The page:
“This second set, bro...”

Robert Glasper mischievously smiled and widened his eyes as I began to turn off my recorder. We’re wrapping up an interview and sitting side by side near a soundboard at the historic Blue Note jazz club in New York City, where fans are packed downstairs for the third night of Glasper’s month-long residency. He had a previous residency at the Blue Note last year, and it was a hot ticket: acts such as Black Star, Anderson .Paak, and Lupe Fiasco shared the stage with him, while celebrities like Chris Rock, Cornel West, and Chadwick Boseman came to enjoy from the audience.

For the start of this year’s residency, the elusive, expressive Yasiin Bey joined him for four nights in a row, with two shows each night. On Saturday (Oct. 5), the Brooklyn renaissance man wore a black hoodie over a solid black tee, wielded his signature bright red retro mic, and went through fan favorites like “The Boogie Man Song,” “Auditorium” and “Casa Bey,” all over fresh, warmly layered interpretations by Glasper and his bandmates Derrick Hodge, Chris Dave and DJ Jahi Sundance. Bey is visibly impressed by the band, and at one point, dances and spins in place for 10 minutes while vibing to the music. But with Glasper’s reputation and relationships, other artists are prone to just show up, and that’s why Glasper was so excited about the second show: god-level MC Black Thought and soul singer Bilal both made surprise appearances, leaving members of the crowd hyperventilating. Thought exhibited his otherworldly lyricism and breath control, dropping sets of what felt like 100 bars at a time and trading rhymes with Yasiin while the band played a rendition of Madvillain’s “Meat Grinder.” Bilal performed his timeless 2001 single “Reminisce,” with Yasiin spitting his verse from the song. Main Source cofounder Large Professor slipped in the door before the show as well, though he didn’t take the stage. For much of the show, Glasper goofily joked with the crowd, often prompting Yasiin to flash his own bashful, dimpled smile. It's just one night of more to come: the rest of the residency will continue through the beginning of November with Esperanza Spaulding, Luke James for a Stevie Wonder tribute, T3 of Slum Village for a J Dilla tribute, and the original Robert Glasper Experiment, with more guests sure to pop up unannounced.

That same spirit of spontaneity fueled Glasper’s new mixtape, Fuck Yo Feelings. Glasper arranged a two-day jam session with his band and invited artists and friends to keep company. What began as a good time with loved ones resulted with a mixtape that features YBN Cordae, Buddy, Rapsody, Herbie Hancock, Bey, Muhsinah, and many more. It's the latest release in a career that has seen Glasper simultaneously carry on jazz traditions and buck its conventions. As a pianist, bandleader and musical director, he’s excelled with making jazz records for the iconic Blue Note Records that traditionalists can love; but he’s also earned two Grammys for his two Black Radio albums, which employ raps and vocals by Yasiin Bey, Lalah Hathaway, Erykah Badu, and more. He's consistently lent his talents to other musicians’ albums as well – most notably Kendrick Lamar, for his game-shifting 2014 LP To Pimp A Butterfly. Regardless of the platform, Glasper is always making jazz cool, and adding victories to his own belt in the process.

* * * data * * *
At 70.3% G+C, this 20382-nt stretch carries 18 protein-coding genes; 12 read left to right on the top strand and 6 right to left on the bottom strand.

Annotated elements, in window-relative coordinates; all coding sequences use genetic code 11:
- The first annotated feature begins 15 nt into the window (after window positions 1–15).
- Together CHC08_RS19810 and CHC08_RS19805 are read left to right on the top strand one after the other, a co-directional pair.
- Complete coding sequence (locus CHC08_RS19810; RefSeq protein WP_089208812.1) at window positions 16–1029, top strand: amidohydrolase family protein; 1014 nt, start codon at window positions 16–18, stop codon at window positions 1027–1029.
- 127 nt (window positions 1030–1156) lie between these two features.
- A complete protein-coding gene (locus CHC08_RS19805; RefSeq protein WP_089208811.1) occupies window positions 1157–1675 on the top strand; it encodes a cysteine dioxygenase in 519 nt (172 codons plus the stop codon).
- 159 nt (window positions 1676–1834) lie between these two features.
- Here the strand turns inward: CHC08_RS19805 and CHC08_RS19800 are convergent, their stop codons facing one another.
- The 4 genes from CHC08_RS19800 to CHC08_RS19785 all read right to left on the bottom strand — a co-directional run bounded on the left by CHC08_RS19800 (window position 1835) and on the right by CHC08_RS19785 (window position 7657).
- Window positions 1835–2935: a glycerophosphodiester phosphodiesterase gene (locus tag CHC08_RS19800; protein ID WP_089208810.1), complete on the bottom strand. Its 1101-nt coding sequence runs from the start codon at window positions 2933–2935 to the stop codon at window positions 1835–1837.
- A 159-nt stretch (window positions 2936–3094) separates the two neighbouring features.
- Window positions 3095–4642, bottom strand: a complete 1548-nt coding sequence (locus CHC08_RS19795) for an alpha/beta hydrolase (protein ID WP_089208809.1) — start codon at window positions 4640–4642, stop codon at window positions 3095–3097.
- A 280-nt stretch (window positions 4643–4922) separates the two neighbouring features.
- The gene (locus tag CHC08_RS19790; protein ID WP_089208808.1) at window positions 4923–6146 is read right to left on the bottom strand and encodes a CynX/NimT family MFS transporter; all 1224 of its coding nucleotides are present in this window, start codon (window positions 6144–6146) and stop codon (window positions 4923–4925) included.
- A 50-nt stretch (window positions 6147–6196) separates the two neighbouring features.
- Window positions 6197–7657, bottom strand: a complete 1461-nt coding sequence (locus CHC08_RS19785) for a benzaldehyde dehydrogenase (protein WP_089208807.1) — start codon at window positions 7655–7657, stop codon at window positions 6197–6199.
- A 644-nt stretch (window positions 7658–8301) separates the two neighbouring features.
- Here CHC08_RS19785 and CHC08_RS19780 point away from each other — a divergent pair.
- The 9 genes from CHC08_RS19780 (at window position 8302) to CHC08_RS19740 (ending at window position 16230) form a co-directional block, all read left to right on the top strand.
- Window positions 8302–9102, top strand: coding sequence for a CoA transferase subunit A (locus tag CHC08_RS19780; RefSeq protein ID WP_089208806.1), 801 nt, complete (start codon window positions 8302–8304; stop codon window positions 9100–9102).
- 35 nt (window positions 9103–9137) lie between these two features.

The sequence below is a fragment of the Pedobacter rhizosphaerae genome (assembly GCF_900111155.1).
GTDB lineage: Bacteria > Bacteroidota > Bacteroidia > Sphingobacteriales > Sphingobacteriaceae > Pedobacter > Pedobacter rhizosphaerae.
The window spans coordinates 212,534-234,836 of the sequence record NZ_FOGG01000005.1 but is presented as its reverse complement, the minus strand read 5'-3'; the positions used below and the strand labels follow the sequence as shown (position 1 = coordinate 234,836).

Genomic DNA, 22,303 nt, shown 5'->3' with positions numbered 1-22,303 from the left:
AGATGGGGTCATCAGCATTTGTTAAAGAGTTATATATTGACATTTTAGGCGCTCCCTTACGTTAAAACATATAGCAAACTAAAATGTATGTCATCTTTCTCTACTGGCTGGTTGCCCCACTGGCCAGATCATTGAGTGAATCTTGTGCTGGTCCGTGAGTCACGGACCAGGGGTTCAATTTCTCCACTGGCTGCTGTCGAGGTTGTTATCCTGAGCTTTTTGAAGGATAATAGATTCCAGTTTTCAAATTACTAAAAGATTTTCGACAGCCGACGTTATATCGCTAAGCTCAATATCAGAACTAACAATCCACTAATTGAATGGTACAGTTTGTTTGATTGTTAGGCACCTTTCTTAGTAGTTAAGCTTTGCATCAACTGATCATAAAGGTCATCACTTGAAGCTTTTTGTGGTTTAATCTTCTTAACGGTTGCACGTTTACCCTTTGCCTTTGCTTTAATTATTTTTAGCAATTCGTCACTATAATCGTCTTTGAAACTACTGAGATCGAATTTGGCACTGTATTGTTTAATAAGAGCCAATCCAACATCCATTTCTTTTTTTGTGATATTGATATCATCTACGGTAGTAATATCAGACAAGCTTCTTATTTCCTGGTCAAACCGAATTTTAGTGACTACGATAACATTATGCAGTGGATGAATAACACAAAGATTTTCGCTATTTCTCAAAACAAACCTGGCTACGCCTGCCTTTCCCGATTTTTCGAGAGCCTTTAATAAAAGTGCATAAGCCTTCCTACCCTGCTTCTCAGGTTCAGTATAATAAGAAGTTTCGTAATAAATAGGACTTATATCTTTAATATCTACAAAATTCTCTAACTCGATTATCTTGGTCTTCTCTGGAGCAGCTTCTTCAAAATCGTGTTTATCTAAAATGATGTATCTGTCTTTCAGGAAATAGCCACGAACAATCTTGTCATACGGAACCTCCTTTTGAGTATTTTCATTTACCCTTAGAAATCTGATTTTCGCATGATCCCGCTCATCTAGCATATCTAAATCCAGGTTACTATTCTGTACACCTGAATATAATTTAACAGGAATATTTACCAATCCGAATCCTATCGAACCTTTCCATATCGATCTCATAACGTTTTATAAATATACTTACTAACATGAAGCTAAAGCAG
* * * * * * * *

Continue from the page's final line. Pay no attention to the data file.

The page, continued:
VIBE: You’re back at Blue Note for your second residency here. How was last year, and what made you come back?

Robert Glasper: Last year was amazing, with all the guests that came through and the turnout. We sold out 44 of 48 shows. The shows, the people, the guests following out that were in New York. It was just epic shit. And Blue Note was like, “we definitely need to do this next year.” So I was like “cool, let’s do it.” I get to be home for a month, and I’m never home for five weeks straight. Gives me a chance to be home, hang out with my son every week, and the money ain’t bad either. (laughs) It’s kind of like being on tour without being on tour.